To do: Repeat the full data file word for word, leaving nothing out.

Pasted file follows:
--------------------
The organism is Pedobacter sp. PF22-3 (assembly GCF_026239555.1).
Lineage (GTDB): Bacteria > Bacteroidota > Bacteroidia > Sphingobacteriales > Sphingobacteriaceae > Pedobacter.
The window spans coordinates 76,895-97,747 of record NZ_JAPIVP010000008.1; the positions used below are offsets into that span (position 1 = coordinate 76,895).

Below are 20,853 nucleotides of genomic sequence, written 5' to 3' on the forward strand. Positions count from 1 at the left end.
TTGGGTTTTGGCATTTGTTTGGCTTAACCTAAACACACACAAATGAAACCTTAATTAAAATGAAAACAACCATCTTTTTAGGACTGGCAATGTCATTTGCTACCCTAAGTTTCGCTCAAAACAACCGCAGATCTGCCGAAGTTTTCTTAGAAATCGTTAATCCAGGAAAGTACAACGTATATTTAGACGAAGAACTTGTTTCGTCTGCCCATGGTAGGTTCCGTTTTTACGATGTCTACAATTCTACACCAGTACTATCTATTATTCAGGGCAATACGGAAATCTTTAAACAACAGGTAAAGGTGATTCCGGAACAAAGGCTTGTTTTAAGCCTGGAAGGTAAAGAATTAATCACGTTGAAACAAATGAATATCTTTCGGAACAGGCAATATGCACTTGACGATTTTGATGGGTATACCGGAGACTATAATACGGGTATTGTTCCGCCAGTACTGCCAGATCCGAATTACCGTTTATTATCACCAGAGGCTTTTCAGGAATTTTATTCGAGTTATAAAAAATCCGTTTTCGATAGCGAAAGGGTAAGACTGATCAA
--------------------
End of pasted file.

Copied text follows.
The organism is Pedobacter sp. PF22-3 (assembly GCF_026239555.1).
Lineage (GTDB): Bacteria > Bacteroidota > Bacteroidia > Sphingobacteriales > Sphingobacteriaceae > Pedobacter.
The window spans coordinates 76,895-97,747 of record NZ_JAPIVP010000008.1; the positions used below are offsets into that span (position 1 = coordinate 76,895).

Below are 20,853 nucleotides of genomic sequence, written 5' to 3' on the forward strand. Positions count from 1 at the left end.
TTGGGTTTTGGCATTTGTTTGGCTTAACCTAAACACACACAAATGAAACCTTAATTAAAATGAAAACAACCATCTTTTTAGGACTGGCAATGTCATTTGCTACCCTAAGTTTCGCTCAAAACAACCGCAGATCTGCCGAAGTTTTCTTAGAAATCGTTAATCCAGGAAAGTACAACGTATATTTAGACGAAGAACTTGTTTCGTCTGCCCATGGTAGGTTCCGTTTTTACGATGTCTACAATTCTACACCAGTACTATCTATTATTCAGGGCAATACGGAAATCTTTAAACAACAGGTAAAGGTGATTCCGGAACAAAGGCTTGTTTTAAGCCTGGAAGGTAAAGAATTAATCACGTTGAAACAAATGAATATCTTTCGGAACAGGCAATATGCACTTGACGATTTTGATGGGTATACCGGAGACTATAATACGGGTATTGTTCCGCCAGTACTGCCAGATCCGAATTACCGTTTATTATCACCAGAGGCTTTTCAGGAATTTTATTCGAGTTATAAAAAATCCGTTTTCGATAGCGAAAGGGTAAGACTGATCAA